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Insecurity: Election May Not Hold In Some Parts Of Nigeria – Don

 

Insecurity: Election May Not Hold In Some Parts Of Nigeria – Don

A University lecturer and Director, Centre for Democratic Development, Research and Training, Zaria, Prof. Abubakar Siddique Mohammed has said that the 2023 general election may not hold in some parts of the country because of persistent rising insecurity.

According to him, “we have been studying this (banditry) for the past 10 years, what you see is that it is expanding. It started as criminality and now people who are ideologically inclined are moving in.”

He added that they wanted to force Nigerians into their ideologies. They are winning more territories. The bandits are criminals, only interested in money and not the territory.

He noted that the other group are not interested in money but in territories. And it is going to be difficult because they believe in their own cause.

He made the assertion on Tuesday while speaking on the theme of the event, “Party Politics and Electoral Violence in Nigeria,” during the 6th edition of the annual Northern Elements Progressive Union, (NEPU) Day to mark the 72nd anniversary of the union organized by the Aminu Kano Centre for Democratic Studies, Mambaya house in Kano.

Prof. Mohammed said the country is losing more territories to terrorists citing instances of places such as Birnin Gwari in Kaduna State and most parts of Zamfara State.

His words,“I am not a soothsayer but I know that if nothing is done to stem the tide such as we have seen, election may not hold in many places. Take for instance, Birnin Gwari, they have taken over the place. So how would you conduct election there? Another instance is many parts of Zamfara, can you conduct election there? Unless they have been defeated.”

He however noted that “unlike in southern Nigeria where political violence was incidental and spontaneous whenever it broke out, political violence was deliberately institutionalized in northern Nigeria through the collaboration of the British colonial administration and the Native Authority whose officials were partisans of the dominant political party the Northern People’s Congress as the experience of NEPU proves.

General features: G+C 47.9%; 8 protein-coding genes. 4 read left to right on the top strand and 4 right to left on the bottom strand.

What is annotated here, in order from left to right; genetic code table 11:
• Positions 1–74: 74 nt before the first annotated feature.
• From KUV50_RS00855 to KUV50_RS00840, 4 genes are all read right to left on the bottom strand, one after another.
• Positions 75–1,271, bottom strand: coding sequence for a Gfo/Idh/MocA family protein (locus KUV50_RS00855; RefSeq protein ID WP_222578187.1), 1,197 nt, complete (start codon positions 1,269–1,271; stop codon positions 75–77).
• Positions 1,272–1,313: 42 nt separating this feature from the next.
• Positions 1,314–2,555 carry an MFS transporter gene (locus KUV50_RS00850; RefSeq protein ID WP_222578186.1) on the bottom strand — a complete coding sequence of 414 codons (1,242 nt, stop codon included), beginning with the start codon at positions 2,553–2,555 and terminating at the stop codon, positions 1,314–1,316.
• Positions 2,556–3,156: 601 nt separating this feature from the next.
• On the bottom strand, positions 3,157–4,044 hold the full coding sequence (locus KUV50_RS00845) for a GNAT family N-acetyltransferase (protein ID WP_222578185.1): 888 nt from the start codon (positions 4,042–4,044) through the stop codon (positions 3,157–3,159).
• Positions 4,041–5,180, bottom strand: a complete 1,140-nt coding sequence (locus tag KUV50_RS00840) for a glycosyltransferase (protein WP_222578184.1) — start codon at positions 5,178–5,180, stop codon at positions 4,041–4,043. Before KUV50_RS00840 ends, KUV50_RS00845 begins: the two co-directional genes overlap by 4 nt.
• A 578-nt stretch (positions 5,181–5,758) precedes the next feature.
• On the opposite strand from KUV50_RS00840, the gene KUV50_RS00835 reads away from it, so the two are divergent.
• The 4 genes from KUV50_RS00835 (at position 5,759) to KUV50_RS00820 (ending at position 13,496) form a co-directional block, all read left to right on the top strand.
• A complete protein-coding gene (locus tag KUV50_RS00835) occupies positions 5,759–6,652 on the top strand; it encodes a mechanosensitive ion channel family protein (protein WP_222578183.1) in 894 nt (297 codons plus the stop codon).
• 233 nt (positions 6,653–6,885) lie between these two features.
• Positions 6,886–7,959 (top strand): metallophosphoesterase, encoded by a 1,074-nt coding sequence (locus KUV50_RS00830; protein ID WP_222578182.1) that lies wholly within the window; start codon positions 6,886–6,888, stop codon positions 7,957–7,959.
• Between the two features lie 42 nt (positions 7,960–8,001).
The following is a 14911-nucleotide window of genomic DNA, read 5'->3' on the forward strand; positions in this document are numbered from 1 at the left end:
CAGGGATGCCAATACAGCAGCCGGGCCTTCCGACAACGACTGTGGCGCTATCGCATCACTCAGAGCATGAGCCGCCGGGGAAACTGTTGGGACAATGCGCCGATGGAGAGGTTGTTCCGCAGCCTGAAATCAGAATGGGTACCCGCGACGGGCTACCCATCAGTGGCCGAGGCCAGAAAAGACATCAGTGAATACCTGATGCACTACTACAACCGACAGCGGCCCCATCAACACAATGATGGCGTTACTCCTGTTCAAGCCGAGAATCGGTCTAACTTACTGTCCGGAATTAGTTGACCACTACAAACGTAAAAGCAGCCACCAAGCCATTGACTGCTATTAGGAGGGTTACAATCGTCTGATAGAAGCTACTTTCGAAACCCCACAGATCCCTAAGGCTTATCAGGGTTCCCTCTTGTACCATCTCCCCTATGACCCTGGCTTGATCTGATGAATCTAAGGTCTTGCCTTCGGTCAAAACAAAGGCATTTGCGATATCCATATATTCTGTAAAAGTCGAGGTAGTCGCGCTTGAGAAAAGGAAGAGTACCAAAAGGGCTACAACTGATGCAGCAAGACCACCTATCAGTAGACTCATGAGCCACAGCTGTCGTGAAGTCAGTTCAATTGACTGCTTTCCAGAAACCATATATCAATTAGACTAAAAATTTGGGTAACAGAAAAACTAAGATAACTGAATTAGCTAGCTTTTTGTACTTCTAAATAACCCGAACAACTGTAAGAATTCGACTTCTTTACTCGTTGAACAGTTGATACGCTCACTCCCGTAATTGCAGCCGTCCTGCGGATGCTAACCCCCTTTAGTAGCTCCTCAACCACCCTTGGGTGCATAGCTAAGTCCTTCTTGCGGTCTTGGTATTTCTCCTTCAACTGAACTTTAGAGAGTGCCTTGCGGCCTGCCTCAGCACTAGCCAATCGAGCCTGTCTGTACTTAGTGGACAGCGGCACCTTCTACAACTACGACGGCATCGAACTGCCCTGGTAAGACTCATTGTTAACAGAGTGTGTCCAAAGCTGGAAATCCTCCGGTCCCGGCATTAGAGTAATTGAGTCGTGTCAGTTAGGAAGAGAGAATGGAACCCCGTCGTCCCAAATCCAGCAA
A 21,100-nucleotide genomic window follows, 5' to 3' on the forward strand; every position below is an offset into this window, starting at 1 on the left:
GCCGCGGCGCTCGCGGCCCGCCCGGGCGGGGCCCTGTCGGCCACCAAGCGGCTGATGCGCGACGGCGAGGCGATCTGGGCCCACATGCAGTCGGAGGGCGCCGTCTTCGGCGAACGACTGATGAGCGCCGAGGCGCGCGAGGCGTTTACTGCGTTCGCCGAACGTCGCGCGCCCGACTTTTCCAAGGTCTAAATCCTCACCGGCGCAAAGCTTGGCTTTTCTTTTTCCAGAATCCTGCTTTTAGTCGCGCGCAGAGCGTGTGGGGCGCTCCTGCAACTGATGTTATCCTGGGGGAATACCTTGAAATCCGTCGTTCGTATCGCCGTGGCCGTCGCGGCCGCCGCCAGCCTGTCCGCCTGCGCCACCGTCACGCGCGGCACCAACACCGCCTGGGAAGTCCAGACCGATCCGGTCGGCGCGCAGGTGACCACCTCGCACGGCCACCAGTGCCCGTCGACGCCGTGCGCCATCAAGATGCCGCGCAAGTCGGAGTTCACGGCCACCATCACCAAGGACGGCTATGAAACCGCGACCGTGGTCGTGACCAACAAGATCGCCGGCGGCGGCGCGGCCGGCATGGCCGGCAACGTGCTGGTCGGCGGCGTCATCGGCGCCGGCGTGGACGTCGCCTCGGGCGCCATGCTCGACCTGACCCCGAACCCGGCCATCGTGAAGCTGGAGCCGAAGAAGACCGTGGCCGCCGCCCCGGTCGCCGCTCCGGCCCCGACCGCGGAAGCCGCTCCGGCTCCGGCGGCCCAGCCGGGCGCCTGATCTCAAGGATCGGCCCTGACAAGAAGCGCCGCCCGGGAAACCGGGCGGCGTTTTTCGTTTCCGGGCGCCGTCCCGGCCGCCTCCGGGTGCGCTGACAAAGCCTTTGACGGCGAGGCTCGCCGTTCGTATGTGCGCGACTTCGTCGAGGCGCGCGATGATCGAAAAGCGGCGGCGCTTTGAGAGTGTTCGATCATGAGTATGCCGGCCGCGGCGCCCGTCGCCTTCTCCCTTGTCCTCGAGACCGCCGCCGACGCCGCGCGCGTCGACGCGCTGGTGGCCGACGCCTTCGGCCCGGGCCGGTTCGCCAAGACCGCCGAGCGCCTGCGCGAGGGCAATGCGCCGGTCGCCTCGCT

Since its formation on August 8th, 1950 NEPU and its members were subjected violence both in the form of harassment and direct physical assault. Extant police intelligence report has shown that all the meetings of NEPU from that of its inception and subsequent meetings, conferences and congresses came under effective police surveillance.

“Since its formation, the NEPU was feared by both colonial administration and the Native Authority both because of its radical political ideology and its association with what colonial officials described as aggressive and extremist southern agitators in Kano and elsewhere who were intolerant of colonial government and bitterly hostile towards the Native Authority. Hence the formation of the Association Political Party Thugs, in Jam’iyyar Mahaukata by the then ciroma of Kano, Muhammadu Sanusi. These thugs were usually unleashed on members of NEPU and other opponents of the colonial administration and the Native Authority.

“In response to the frequent attacks and molestations by these NPC thugs, the NEPU formed a defence committee known as Yan Akussa, who retaliated those acts of violence. This was how political violence came to be institutionalized in the party politics of northern Nigeria.

“As a matter of fact, election and other political violence being witnessed in Nigeria from the second republic to the recent in 2011 and some of the most recent have their genesis in this phase of the political history of Nigeria.”

He then stated that what is more disturbing is the fact that the culture of political and election violence continue to persist in Nigeria though successive governments have tried to address this problem.

Earlier, the Vice Chancellor of Bayero University, Kano, BUK, Prof. Sagir Adamu Abbas stated that poverty of ideology is one key challenge confronting the present-day political parties, unlike NEPU.

Prof. Abbas represented by the Deputy Vice-Chancellor (Academics), Prof. Sani Muhammad Gumel however commended the organizers of the event noting that, “the theme of the event “Party Politics and Electoral Violence in Nigeria” is very apt and topical in view of the fact that most political parties today are bereft of ideologies and articulated programmes.